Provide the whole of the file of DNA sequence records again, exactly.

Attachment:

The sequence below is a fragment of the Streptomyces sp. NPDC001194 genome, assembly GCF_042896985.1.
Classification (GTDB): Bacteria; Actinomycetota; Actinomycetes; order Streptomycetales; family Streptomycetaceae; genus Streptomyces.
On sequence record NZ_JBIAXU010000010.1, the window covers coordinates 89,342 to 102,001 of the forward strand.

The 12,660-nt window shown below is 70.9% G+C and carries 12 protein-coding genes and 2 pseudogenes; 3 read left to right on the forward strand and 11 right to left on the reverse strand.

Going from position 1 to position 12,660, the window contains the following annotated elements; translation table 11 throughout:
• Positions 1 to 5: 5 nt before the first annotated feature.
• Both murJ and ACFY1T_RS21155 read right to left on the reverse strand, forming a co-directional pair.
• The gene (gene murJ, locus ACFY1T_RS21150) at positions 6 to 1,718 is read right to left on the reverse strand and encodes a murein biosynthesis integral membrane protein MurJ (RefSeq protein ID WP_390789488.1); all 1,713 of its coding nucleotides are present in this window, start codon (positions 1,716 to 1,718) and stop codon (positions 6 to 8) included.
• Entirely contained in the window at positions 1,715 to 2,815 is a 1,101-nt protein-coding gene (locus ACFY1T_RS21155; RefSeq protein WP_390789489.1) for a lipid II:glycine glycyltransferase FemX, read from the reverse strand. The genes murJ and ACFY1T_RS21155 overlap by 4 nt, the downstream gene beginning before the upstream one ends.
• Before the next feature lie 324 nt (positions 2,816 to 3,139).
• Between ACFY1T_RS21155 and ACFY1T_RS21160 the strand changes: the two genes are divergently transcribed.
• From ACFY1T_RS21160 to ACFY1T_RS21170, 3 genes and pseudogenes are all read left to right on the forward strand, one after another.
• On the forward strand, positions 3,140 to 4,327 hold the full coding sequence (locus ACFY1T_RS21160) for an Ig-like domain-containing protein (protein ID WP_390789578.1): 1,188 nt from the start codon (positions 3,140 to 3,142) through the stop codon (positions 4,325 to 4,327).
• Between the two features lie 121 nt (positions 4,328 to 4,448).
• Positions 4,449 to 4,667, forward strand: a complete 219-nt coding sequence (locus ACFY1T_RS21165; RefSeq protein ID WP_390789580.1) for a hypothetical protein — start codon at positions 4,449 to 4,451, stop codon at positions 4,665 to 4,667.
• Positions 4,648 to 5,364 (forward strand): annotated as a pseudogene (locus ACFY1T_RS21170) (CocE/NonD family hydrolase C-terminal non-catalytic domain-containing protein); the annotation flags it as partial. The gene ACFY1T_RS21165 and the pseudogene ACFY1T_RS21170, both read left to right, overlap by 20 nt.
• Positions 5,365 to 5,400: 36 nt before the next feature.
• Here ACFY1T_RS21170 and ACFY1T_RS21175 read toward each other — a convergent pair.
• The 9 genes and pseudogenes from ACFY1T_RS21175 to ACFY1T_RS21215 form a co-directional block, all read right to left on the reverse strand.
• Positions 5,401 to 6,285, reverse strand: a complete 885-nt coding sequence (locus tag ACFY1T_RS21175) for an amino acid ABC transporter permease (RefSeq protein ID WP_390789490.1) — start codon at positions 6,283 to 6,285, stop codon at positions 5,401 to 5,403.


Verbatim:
The sequence below is a fragment of the Streptomyces sp. NPDC001194 genome, assembly GCF_042896985.1.
Classification (GTDB): Bacteria; Actinomycetota; Actinomycetes; order Streptomycetales; family Streptomycetaceae; genus Streptomyces.
On sequence record NZ_JBIAXU010000010.1, the window covers coordinates 89,342 to 102,001 of the forward strand.

The 12,660-nt window shown below is 70.9% G+C and carries 12 protein-coding genes and 2 pseudogenes; 3 read left to right on the forward strand and 11 right to left on the reverse strand.

Going from position 1 to position 12,660, the window contains the following annotated elements; translation table 11 throughout:
• Positions 1 to 5: 5 nt before the first annotated feature.
• Both murJ and ACFY1T_RS21155 read right to left on the reverse strand, forming a co-directional pair.
• The gene (gene murJ, locus ACFY1T_RS21150) at positions 6 to 1,718 is read right to left on the reverse strand and encodes a murein biosynthesis integral membrane protein MurJ (RefSeq protein ID WP_390789488.1); all 1,713 of its coding nucleotides are present in this window, start codon (positions 1,716 to 1,718) and stop codon (positions 6 to 8) included.
• Entirely contained in the window at positions 1,715 to 2,815 is a 1,101-nt protein-coding gene (locus ACFY1T_RS21155; RefSeq protein WP_390789489.1) for a lipid II:glycine glycyltransferase FemX, read from the reverse strand. The genes murJ and ACFY1T_RS21155 overlap by 4 nt, the downstream gene beginning before the upstream one ends.
• Before the next feature lie 324 nt (positions 2,816 to 3,139).
• Between ACFY1T_RS21155 and ACFY1T_RS21160 the strand changes: the two genes are divergently transcribed.
• From ACFY1T_RS21160 to ACFY1T_RS21170, 3 genes and pseudogenes are all read left to right on the forward strand, one after another.
• On the forward strand, positions 3,140 to 4,327 hold the full coding sequence (locus ACFY1T_RS21160) for an Ig-like domain-containing protein (protein ID WP_390789578.1): 1,188 nt from the start codon (positions 3,140 to 3,142) through the stop codon (positions 4,325 to 4,327).
• Between the two features lie 121 nt (positions 4,328 to 4,448).
• Positions 4,449 to 4,667, forward strand: a complete 219-nt coding sequence (locus ACFY1T_RS21165; RefSeq protein ID WP_390789580.1) for a hypothetical protein — start codon at positions 4,449 to 4,451, stop codon at positions 4,665 to 4,667.
• Positions 4,648 to 5,364 (forward strand): annotated as a pseudogene (locus ACFY1T_RS21170) (CocE/NonD family hydrolase C-terminal non-catalytic domain-containing protein); the annotation flags it as partial. The gene ACFY1T_RS21165 and the pseudogene ACFY1T_RS21170, both read left to right, overlap by 20 nt.
• Positions 5,365 to 5,400: 36 nt before the next feature.
• Here ACFY1T_RS21170 and ACFY1T_RS21175 read toward each other — a convergent pair.
• The 9 genes and pseudogenes from ACFY1T_RS21175 to ACFY1T_RS21215 form a co-directional block, all read right to left on the reverse strand.
• Positions 5,401 to 6,285, reverse strand: a complete 885-nt coding sequence (locus tag ACFY1T_RS21175) for an amino acid ABC transporter permease (RefSeq protein ID WP_390789490.1) — start codon at positions 6,283 to 6,285, stop codon at positions 5,401 to 5,403.